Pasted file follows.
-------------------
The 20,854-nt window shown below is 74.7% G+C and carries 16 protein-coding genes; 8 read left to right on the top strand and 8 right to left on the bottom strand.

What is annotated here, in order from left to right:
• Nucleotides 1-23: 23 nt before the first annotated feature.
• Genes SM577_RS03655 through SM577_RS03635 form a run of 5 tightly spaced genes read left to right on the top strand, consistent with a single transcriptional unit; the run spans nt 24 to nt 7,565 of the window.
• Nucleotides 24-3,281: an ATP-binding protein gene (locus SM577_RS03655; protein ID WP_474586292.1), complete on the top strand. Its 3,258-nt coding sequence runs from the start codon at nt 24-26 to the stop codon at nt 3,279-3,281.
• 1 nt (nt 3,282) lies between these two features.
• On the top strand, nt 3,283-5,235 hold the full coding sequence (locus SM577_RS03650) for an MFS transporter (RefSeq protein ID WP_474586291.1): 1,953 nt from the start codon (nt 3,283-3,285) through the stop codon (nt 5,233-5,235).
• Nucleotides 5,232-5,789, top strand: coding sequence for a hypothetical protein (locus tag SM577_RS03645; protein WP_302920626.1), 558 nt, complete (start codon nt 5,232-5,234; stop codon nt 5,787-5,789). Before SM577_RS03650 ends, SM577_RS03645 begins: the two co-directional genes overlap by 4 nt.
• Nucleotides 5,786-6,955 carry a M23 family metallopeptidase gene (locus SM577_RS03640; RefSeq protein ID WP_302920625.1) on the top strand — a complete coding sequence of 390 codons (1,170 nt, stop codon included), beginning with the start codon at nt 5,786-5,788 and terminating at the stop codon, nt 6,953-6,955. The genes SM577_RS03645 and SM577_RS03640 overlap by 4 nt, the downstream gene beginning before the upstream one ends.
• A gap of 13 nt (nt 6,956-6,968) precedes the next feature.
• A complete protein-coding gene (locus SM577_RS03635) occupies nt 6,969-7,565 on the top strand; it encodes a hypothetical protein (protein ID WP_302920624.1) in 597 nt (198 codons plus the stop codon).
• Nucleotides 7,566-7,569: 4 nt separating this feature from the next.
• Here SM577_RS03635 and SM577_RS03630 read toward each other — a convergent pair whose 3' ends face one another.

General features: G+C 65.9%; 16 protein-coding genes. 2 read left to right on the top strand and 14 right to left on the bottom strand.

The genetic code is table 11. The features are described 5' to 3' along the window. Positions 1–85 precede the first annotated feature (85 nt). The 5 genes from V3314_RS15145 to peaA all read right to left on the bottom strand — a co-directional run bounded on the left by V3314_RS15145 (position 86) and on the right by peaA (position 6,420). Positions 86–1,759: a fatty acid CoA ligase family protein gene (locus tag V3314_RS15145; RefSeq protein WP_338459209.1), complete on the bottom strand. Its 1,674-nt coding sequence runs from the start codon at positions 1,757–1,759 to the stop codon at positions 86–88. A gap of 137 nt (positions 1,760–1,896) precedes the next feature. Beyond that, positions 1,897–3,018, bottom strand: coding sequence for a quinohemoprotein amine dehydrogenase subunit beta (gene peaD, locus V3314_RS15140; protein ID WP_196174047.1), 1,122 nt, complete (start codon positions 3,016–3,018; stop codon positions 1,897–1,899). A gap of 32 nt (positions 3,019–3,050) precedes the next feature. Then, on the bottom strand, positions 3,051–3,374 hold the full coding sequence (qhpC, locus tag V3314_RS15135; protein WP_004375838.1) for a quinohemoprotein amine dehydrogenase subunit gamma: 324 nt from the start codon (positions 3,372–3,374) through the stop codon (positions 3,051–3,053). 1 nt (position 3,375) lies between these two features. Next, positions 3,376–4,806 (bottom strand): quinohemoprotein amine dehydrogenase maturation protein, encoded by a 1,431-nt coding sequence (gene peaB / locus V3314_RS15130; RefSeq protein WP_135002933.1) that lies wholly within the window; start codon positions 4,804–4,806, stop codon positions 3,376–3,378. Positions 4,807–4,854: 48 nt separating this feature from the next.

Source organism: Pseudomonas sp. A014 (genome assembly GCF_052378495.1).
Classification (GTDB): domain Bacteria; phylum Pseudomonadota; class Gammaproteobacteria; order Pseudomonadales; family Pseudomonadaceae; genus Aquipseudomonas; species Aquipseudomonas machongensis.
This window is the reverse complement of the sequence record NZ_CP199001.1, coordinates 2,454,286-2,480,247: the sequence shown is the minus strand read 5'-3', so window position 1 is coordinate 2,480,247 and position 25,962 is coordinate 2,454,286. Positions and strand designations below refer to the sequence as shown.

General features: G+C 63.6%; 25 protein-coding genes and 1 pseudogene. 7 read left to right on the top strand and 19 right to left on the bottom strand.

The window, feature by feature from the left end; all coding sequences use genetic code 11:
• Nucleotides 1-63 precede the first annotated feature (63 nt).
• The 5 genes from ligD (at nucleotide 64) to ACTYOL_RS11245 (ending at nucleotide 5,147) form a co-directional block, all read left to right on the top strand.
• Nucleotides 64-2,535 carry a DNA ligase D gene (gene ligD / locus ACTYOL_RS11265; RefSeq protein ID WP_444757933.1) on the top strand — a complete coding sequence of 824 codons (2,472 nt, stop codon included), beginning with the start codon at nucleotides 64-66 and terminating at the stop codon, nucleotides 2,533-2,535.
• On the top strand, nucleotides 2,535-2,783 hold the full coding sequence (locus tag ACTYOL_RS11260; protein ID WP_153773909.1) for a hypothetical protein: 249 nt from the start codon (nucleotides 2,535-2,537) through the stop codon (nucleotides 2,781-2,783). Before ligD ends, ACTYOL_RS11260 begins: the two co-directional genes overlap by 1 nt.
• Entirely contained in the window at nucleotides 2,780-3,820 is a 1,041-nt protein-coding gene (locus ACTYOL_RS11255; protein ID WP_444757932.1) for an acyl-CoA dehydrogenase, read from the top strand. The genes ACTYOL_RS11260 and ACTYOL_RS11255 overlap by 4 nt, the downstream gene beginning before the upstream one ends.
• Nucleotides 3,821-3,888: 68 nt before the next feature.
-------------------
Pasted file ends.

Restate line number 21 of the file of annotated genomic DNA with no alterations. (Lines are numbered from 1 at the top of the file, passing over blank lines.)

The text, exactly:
• Nucleotides 1-63 precede the first annotated feature (63 nt).